I was recently listening to an audio book that made an analogy about sports and business.  While I agree with many sports and business analogies, this one was about practice, and my feelings are that sports and business practice in very different ways.

If you define practice as “engaging in an activity again and again for the purpose of improving and/or mastering it”, then the majority of the time in sports is spent PRACTICING and a relatively small amount of time is spent PERFORMING.  In business, the vast majority of our time is spent PERFORMING (doing our work), and almost no time spent PRACTICING.  OR IS IT?

One of the keys to the success of our IT services business was that we treated our work as practice.  We constantly used our documented past work experiences (processes) in our current activities, and we were always refining them to improve our effectiveness and efficiency.  This perpetual improvement cycle supported our philosophy of “first be good, then be fast”.  

If a team member was doing a task that someone has done before and/or that someone will be doing again, they were expected to either be following a process or creating one – which meant everyone, no exceptions, from our most entry level techs to our most senior.  This strategy kept our processes fresh, thus improving quality, consistency, supportability, and capacity (with having good processes increasing the number of people who could perform a task).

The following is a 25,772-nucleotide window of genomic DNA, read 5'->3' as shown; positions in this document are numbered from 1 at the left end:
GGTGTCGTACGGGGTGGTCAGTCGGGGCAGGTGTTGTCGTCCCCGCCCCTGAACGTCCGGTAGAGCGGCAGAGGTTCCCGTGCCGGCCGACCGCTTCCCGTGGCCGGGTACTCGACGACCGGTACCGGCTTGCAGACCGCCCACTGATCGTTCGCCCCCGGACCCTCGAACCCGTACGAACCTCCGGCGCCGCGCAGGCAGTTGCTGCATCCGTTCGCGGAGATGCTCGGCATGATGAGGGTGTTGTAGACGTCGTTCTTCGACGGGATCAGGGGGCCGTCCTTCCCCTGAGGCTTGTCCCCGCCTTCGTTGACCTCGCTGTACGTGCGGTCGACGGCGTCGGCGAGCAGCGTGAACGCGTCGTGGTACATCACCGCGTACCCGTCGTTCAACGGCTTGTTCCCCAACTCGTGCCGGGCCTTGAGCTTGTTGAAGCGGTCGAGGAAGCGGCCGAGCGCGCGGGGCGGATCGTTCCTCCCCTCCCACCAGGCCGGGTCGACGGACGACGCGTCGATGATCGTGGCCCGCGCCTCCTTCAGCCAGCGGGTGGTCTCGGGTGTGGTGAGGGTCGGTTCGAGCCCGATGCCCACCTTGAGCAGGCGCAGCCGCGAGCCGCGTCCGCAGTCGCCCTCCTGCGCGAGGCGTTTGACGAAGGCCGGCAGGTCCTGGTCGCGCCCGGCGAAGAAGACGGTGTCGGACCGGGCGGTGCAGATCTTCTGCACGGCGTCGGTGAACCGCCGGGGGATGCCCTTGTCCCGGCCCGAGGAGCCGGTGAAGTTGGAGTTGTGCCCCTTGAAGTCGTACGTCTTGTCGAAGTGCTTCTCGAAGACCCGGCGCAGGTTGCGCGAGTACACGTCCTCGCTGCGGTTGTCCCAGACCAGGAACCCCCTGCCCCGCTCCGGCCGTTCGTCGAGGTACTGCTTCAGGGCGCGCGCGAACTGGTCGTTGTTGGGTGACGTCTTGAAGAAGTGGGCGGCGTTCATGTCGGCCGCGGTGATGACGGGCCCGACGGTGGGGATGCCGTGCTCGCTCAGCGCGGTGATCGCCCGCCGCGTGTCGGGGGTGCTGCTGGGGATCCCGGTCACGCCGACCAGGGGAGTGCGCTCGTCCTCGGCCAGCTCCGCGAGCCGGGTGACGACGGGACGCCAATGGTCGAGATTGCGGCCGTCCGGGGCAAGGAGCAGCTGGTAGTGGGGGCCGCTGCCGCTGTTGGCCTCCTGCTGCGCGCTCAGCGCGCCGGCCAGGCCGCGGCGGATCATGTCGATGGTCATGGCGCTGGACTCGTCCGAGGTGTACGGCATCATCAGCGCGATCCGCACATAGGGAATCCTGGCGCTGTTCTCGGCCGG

I receive many questions around how we were able to be so process-oriented and get people to use those processes.  First, we were opportunistic on creating our processes.  We used every opportunity to perform a new task by creating the process for it, and we usually had senior techs responsible for creating and modifying our processes.  Second, we would weave processes together in our work plans (while we didn’t have dedicated practice time, we did spend significant time planning). These work plans would dictate which processes were to be followed and which new ones would be created.  There was accountability around the work plans, creating a culture of symmetry; the organization would call someone out if they didn’t follow a process (one of our core values being Methodology: The relentless pursuit of predictability.).

By treating our work as constant opportunity to practice, we were able to drive consistently better outcomes.



What I am reading:
Professional:  Deep Workby Cal Newport – Amazon Link
Rules for Focused Success in a Distracted World
Personal: The Silk Roads by Peter Frankopan – Amazon Link
A New History of the World